Who can say when it happened? But at some point within the last decade, a winter ritual called the polar plunge became the seasonal equivalent of Pennsylvania’s Punxsutawney Phil peeping out of his hole.
Minnesota, if you haven’t noticed, is in the middle of polar plunge season. A week doesn’t pass by when someone, somewhere in the land of 10,000 lakes, isn’t throwing their scantily clad body into one of those frozen waters.
And few places have embraced this tradition quite so ardently as the Rochester area, where people line up by the hundreds to dive into the waters at Foster Arend Park.
It’s become a cliche and a very lucrative one at that.
This year’s plunge is set to take place at 1:30 p.m. Saturday at the park, 4109 East River Road NE, Rochester. So far, 775 people have signed up for the plunge, which is about 100 more than last year’s plunge, when the polar vortex produced a winter so brutal it gave even the hardiest souls pause.
But there’s no disputing its success as a fundraiser. Since Rochester began hosting the event in 2002, close to $1.7 million has been raised for Minnesota Special Olympics. Altogether, 7,279 have done the dive.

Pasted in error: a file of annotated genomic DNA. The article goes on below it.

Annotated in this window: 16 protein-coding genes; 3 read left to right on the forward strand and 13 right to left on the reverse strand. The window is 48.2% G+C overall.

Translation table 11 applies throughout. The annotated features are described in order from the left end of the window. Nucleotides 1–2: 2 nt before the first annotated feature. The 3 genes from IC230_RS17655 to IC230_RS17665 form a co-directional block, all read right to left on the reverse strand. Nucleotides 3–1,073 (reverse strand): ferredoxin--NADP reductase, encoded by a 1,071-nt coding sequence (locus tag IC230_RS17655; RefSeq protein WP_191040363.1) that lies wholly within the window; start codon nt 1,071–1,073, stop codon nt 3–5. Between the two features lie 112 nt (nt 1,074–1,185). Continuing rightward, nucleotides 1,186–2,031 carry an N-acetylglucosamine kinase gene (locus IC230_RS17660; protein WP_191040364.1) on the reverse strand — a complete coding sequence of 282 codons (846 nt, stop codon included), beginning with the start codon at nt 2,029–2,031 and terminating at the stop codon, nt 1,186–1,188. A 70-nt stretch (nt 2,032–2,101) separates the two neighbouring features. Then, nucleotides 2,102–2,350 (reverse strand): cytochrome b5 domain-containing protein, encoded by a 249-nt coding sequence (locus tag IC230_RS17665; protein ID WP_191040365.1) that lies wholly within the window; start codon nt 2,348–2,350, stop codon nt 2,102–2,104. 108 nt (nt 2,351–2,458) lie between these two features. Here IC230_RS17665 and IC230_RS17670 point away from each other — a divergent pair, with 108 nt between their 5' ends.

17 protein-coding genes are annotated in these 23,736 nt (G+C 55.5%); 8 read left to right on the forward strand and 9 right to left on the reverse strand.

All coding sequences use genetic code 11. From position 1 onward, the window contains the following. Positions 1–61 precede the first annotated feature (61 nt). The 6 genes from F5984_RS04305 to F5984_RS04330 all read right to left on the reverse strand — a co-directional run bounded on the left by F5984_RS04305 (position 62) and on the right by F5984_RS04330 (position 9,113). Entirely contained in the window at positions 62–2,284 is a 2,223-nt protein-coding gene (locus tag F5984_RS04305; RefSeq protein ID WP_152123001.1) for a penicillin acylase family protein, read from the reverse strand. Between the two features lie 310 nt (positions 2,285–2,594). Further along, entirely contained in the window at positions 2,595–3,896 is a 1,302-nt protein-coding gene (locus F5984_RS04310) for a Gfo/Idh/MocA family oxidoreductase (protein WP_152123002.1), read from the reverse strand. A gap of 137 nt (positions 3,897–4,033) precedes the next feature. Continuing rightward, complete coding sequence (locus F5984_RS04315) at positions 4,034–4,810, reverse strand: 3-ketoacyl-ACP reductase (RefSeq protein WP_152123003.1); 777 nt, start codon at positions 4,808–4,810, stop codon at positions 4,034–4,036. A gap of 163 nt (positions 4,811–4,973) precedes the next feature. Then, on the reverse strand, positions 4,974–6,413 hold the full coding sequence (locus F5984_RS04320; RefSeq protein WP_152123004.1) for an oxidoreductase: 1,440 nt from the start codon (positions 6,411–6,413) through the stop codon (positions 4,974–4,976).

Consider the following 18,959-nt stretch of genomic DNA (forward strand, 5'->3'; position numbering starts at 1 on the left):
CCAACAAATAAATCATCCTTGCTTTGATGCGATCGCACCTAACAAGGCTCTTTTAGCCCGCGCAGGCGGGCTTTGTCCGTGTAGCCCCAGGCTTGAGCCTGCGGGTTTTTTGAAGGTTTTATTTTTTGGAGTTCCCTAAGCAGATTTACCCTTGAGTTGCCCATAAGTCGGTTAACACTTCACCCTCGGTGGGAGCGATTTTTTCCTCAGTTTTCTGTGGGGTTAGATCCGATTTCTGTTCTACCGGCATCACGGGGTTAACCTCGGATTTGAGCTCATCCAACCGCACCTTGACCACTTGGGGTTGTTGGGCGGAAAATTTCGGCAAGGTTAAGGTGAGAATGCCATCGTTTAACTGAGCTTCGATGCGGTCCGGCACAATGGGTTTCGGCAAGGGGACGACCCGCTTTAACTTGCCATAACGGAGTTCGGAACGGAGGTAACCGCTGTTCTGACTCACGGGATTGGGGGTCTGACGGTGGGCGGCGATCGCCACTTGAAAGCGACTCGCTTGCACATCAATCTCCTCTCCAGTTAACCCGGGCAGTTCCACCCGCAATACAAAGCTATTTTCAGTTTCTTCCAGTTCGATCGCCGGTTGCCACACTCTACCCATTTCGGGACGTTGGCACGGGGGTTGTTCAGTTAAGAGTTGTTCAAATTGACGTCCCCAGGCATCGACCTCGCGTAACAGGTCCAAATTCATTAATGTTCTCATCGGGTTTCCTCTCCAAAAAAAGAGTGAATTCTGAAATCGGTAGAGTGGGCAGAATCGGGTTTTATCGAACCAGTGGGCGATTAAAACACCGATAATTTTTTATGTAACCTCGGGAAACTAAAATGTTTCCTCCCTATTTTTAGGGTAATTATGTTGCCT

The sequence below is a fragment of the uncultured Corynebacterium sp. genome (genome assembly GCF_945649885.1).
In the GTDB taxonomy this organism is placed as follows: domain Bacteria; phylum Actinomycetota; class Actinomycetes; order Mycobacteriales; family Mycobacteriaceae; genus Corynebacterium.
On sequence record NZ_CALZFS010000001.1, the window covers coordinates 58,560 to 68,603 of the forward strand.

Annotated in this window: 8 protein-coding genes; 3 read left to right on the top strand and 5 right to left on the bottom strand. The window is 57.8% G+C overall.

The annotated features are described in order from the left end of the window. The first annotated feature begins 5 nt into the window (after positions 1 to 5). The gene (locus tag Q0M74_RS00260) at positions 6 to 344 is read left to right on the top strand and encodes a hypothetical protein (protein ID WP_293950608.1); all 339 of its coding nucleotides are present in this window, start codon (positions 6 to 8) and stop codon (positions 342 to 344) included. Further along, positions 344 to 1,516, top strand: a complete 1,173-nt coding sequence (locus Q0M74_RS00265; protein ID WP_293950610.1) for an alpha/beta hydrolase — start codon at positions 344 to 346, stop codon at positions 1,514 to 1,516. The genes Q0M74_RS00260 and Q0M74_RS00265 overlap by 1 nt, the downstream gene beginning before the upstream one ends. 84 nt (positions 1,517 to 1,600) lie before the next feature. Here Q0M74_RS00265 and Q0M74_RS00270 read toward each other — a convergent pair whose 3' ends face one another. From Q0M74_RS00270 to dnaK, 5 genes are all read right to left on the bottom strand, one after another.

On a per plunger basis, no other community has raised more money than the Rochester area, said Olmsted County Sheriff Kevin Torgerson, one of the principal figures to bring it to Rochester.
“Year after year after year, we’re either one or two in the state, compared to all the other plunges,” he said.
Today, polar plunge season starts in the last week of January and runs until the middle of March, and there are about 20 of them. Owatonna hosts one of the first ones, and one of the last takes place in Grand Rapids.
Minnesota’s tradition is also different than Pennsylvania’s. In the keystone state, people are at the mercy of a rodent’s peculiar ability to see its shadow or not. If he see his shadow and returns to its hole, six more weeks of winter-like weather is predicted.
But a plunge into frigid waters is an act of defiance, a primal scream of sorts, a statement that this winter weather will not stand, and, even if it does, we’ll act as if it’s over.
“It’s that cabin fever antidote,” Torgerson said. “It just seems so far-fetched from what is normal. It’s a rite of passage for some.”
Torgerson said he knows one unnamed organization that requires all its new employees to take the plunge as a form of team-building. But they don’t get the word until they’re hired.
“They don’t get told that until they’re all signed up and delivered,” Torgerson said.
For more information on the Saturday event, check out www.plungemn.org/events/rochester.